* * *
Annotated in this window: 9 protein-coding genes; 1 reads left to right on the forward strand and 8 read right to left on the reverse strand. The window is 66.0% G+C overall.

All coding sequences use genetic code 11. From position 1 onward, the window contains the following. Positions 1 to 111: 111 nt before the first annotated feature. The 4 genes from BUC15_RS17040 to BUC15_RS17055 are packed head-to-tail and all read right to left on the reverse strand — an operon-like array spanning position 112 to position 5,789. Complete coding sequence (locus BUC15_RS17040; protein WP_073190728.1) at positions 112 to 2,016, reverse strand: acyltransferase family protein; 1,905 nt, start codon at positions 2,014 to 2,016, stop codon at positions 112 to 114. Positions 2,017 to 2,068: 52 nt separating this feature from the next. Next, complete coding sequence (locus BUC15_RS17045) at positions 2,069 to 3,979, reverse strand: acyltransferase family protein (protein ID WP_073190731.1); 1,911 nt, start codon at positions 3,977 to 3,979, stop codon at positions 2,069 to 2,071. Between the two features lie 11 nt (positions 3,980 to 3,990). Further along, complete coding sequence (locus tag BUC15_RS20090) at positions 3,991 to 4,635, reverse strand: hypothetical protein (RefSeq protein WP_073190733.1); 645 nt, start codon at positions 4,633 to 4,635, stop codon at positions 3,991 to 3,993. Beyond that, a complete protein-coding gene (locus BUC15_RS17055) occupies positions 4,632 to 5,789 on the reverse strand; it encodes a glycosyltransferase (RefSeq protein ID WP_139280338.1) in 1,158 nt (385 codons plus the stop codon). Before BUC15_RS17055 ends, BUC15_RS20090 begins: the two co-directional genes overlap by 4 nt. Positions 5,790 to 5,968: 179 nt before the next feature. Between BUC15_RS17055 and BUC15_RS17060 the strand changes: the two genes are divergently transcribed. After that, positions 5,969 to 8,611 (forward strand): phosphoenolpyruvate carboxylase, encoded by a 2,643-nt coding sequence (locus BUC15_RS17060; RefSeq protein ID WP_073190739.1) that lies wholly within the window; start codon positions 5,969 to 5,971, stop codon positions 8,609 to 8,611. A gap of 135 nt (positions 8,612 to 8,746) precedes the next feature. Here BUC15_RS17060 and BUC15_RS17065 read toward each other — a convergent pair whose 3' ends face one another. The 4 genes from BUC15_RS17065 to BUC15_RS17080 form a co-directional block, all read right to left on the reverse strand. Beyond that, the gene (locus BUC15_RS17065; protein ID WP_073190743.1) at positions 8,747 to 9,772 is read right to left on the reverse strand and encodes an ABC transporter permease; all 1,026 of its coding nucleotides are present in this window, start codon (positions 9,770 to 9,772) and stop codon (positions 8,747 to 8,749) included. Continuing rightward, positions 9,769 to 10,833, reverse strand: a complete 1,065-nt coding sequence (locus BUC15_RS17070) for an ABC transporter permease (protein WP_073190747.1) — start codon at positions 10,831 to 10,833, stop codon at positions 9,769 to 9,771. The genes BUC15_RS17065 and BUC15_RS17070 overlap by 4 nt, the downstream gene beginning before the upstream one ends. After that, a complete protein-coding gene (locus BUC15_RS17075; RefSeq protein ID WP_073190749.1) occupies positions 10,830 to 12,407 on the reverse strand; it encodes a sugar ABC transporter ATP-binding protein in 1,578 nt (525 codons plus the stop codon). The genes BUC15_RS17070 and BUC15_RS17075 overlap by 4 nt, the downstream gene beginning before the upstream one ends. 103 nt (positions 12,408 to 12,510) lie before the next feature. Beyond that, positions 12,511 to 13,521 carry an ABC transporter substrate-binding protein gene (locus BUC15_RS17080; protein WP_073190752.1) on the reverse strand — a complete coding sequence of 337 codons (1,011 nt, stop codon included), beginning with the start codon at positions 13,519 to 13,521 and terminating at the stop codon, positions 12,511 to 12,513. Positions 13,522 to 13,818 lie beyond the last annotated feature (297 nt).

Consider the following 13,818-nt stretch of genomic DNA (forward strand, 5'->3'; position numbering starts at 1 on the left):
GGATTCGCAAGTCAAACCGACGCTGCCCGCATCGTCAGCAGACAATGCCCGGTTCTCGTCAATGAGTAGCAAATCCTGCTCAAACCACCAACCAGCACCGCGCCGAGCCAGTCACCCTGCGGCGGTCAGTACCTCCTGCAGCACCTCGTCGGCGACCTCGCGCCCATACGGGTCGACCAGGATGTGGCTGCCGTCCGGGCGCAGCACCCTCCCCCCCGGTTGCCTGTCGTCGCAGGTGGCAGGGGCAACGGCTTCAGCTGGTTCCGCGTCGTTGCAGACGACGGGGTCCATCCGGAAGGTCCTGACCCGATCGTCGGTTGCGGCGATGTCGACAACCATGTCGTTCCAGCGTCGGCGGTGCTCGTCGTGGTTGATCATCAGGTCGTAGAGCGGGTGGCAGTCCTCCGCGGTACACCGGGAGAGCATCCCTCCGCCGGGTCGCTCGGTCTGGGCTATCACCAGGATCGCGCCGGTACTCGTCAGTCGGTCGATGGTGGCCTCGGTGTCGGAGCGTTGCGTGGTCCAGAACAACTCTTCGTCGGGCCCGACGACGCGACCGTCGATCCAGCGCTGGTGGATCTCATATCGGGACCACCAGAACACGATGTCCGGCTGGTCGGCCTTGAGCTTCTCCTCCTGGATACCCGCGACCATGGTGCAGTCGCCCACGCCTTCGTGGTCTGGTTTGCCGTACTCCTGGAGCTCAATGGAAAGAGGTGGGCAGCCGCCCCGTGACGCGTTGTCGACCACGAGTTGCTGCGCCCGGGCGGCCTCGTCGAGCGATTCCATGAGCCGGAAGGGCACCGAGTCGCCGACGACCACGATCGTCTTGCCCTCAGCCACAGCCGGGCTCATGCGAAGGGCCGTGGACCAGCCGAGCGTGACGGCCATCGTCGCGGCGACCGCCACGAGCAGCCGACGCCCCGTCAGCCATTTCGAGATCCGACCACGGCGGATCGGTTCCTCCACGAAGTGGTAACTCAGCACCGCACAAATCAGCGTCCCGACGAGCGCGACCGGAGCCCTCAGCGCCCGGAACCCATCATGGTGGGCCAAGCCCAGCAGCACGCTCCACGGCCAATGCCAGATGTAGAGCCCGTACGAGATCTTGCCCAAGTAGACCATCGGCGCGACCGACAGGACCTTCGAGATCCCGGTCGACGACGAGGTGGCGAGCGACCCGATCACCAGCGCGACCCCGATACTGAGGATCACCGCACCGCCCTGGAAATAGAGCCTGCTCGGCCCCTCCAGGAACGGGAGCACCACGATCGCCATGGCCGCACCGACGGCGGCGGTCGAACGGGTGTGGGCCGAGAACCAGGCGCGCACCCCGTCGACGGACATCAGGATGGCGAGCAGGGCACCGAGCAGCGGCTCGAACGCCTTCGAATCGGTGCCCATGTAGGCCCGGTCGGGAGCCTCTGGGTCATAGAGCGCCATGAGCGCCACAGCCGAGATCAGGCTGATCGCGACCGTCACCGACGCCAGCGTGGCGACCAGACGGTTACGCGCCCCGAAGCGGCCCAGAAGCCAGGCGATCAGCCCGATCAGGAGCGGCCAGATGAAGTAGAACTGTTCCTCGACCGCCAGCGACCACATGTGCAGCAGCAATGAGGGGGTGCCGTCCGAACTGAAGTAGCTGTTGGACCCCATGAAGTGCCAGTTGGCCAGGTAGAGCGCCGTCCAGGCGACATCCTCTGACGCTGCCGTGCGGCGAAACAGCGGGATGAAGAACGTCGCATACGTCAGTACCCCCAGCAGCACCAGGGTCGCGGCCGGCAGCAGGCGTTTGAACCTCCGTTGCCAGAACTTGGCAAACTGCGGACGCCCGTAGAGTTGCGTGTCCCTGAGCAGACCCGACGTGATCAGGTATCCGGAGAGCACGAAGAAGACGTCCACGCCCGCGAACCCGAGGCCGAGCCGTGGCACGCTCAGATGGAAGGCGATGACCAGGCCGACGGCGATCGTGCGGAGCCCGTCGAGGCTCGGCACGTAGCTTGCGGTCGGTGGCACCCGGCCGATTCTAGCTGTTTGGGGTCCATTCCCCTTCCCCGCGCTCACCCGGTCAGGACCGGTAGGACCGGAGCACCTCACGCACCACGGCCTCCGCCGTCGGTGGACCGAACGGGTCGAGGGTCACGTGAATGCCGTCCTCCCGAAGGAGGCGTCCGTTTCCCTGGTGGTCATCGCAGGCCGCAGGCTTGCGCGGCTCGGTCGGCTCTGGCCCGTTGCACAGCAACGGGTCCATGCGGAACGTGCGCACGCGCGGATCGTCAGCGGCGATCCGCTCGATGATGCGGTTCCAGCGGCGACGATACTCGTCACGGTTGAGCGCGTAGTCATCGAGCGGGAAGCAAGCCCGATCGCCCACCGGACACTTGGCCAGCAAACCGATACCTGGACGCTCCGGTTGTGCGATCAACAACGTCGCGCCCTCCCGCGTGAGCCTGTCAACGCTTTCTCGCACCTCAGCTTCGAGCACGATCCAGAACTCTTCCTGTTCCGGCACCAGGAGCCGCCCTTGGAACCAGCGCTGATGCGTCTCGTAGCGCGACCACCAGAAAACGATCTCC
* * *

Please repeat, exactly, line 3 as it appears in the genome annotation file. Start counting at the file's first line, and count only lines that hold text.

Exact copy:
Consider the following 13,818-nt stretch of genomic DNA (forward strand, 5'->3'; position numbering starts at 1 on the left):